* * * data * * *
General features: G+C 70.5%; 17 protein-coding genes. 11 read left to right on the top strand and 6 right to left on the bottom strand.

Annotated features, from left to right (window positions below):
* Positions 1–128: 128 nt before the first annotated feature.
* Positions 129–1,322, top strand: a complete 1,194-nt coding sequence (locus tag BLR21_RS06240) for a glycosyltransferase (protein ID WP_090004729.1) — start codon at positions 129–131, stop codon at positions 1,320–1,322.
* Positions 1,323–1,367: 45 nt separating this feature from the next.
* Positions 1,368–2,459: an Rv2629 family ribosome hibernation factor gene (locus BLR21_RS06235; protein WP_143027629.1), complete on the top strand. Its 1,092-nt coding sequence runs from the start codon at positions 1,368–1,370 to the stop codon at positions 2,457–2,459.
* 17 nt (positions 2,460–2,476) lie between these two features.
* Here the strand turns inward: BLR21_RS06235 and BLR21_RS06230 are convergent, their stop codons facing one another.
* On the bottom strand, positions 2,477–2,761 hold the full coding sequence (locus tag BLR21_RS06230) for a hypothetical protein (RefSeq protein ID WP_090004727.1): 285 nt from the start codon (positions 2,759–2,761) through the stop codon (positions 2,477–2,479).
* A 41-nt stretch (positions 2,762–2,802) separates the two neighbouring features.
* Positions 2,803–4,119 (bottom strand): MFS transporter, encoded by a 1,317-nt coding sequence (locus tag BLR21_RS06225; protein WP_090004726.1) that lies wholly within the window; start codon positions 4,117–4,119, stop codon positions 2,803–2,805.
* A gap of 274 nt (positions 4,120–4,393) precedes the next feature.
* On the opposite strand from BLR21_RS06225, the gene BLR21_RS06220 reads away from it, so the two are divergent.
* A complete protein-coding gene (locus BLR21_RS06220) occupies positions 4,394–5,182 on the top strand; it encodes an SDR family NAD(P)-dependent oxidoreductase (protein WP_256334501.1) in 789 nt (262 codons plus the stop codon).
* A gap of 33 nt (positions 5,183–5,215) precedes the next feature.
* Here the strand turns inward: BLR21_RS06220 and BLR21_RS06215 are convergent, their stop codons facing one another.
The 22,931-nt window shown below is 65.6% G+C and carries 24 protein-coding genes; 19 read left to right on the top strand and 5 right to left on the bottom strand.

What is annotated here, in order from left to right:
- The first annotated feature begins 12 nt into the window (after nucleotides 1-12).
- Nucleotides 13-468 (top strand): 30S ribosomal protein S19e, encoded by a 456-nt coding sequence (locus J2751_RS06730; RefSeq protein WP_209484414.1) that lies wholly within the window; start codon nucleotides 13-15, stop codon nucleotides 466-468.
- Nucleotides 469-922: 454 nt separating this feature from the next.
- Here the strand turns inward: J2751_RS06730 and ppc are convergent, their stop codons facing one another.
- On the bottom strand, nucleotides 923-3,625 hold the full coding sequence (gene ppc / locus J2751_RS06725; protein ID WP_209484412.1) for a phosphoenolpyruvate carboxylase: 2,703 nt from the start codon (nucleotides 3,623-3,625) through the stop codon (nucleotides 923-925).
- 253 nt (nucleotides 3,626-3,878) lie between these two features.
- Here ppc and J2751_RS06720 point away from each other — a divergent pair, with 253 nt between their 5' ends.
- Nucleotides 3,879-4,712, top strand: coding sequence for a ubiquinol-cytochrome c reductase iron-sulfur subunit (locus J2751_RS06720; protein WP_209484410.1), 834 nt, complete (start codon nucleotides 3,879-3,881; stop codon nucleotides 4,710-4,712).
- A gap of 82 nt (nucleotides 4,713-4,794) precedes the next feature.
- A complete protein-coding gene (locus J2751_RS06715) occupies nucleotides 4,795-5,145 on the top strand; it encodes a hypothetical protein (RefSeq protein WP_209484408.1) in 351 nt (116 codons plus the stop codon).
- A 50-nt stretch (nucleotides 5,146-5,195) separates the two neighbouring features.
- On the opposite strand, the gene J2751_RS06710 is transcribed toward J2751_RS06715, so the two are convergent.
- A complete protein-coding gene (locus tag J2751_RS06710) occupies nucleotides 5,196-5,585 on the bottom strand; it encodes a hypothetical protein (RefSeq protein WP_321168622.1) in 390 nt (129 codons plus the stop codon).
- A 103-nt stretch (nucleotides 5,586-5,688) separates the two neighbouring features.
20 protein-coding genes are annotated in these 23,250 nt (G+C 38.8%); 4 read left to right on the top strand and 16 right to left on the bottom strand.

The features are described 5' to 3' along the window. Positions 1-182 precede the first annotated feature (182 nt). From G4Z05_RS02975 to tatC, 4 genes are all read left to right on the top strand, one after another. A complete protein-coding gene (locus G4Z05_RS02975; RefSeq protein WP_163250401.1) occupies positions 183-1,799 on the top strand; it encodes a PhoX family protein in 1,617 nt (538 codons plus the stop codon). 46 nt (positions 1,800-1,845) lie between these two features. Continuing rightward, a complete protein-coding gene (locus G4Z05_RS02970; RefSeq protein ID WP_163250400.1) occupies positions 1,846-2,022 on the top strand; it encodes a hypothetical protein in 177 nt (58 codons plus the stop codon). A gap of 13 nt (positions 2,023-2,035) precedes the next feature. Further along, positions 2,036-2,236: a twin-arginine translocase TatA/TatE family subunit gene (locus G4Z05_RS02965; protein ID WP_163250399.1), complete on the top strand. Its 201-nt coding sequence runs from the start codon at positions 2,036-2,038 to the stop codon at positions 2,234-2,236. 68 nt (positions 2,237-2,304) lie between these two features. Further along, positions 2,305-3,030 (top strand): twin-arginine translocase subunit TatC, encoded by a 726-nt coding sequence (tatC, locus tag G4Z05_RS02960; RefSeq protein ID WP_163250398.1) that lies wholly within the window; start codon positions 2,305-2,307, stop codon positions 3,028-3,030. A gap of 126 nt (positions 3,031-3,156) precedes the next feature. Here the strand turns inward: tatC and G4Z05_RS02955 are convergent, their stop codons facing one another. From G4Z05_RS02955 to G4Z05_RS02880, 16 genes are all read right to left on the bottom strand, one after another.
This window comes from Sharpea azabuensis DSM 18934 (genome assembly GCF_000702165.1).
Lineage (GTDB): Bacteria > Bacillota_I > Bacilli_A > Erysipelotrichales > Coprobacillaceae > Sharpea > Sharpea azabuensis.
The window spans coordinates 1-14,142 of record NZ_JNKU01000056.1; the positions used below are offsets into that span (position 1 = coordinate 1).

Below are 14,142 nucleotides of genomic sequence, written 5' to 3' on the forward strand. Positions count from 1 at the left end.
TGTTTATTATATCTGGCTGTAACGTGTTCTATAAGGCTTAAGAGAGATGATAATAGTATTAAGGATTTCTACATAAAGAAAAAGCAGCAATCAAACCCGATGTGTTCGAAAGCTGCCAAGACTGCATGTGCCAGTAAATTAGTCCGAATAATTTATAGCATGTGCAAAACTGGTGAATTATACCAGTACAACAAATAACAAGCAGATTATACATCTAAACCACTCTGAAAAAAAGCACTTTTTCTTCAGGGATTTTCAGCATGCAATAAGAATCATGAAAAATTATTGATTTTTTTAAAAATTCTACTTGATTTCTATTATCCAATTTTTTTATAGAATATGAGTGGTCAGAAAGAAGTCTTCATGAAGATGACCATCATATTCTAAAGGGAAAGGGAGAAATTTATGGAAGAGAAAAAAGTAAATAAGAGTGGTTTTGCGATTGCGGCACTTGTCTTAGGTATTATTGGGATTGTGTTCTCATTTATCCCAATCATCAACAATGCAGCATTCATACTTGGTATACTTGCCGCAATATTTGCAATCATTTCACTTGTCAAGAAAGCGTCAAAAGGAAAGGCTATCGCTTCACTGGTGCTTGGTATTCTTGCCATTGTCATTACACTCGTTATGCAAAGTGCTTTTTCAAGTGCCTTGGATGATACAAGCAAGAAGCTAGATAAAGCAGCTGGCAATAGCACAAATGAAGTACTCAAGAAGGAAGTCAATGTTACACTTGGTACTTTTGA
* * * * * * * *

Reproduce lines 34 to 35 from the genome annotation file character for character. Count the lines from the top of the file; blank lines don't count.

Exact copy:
The features are described 5' to 3' along the window. Positions 1-182 precede the first annotated feature (182 nt). From G4Z05_RS02975 to tatC, 4 genes are all read left to right on the top strand, one after another. A complete protein-coding gene (locus G4Z05_RS02975; RefSeq protein WP_163250401.1) occupies positions 183-1,799 on the top strand; it encodes a PhoX family protein in 1,617 nt (538 codons plus the stop codon). 46 nt (positions 1,800-1,845) lie between these two features. Continuing rightward, a complete protein-coding gene (locus G4Z05_RS02970; RefSeq protein ID WP_163250400.1) occupies positions 1,846-2,022 on the top strand; it encodes a hypothetical protein in 177 nt (58 codons plus the stop codon). A gap of 13 nt (positions 2,023-2,035) precedes the next feature. Further along, positions 2,036-2,236: a twin-arginine translocase TatA/TatE family subunit gene (locus G4Z05_RS02965; protein ID WP_163250399.1), complete on the top strand. Its 201-nt coding sequence runs from the start codon at positions 2,036-2,038 to the stop codon at positions 2,234-2,236. 68 nt (positions 2,237-2,304) lie between these two features. Further along, positions 2,305-3,030 (top strand): twin-arginine translocase subunit TatC, encoded by a 726-nt coding sequence (tatC, locus tag G4Z05_RS02960; RefSeq protein ID WP_163250398.1) that lies wholly within the window; start codon positions 2,305-2,307, stop codon positions 3,028-3,030. A gap of 126 nt (positions 3,031-3,156) precedes the next feature. Here the strand turns inward: tatC and G4Z05_RS02955 are convergent, their stop codons facing one another. From G4Z05_RS02955 to G4Z05_RS02880, 16 genes are all read right to left on the bottom strand, one after another.
This window comes from Sharpea azabuensis DSM 18934 (genome assembly GCF_000702165.1).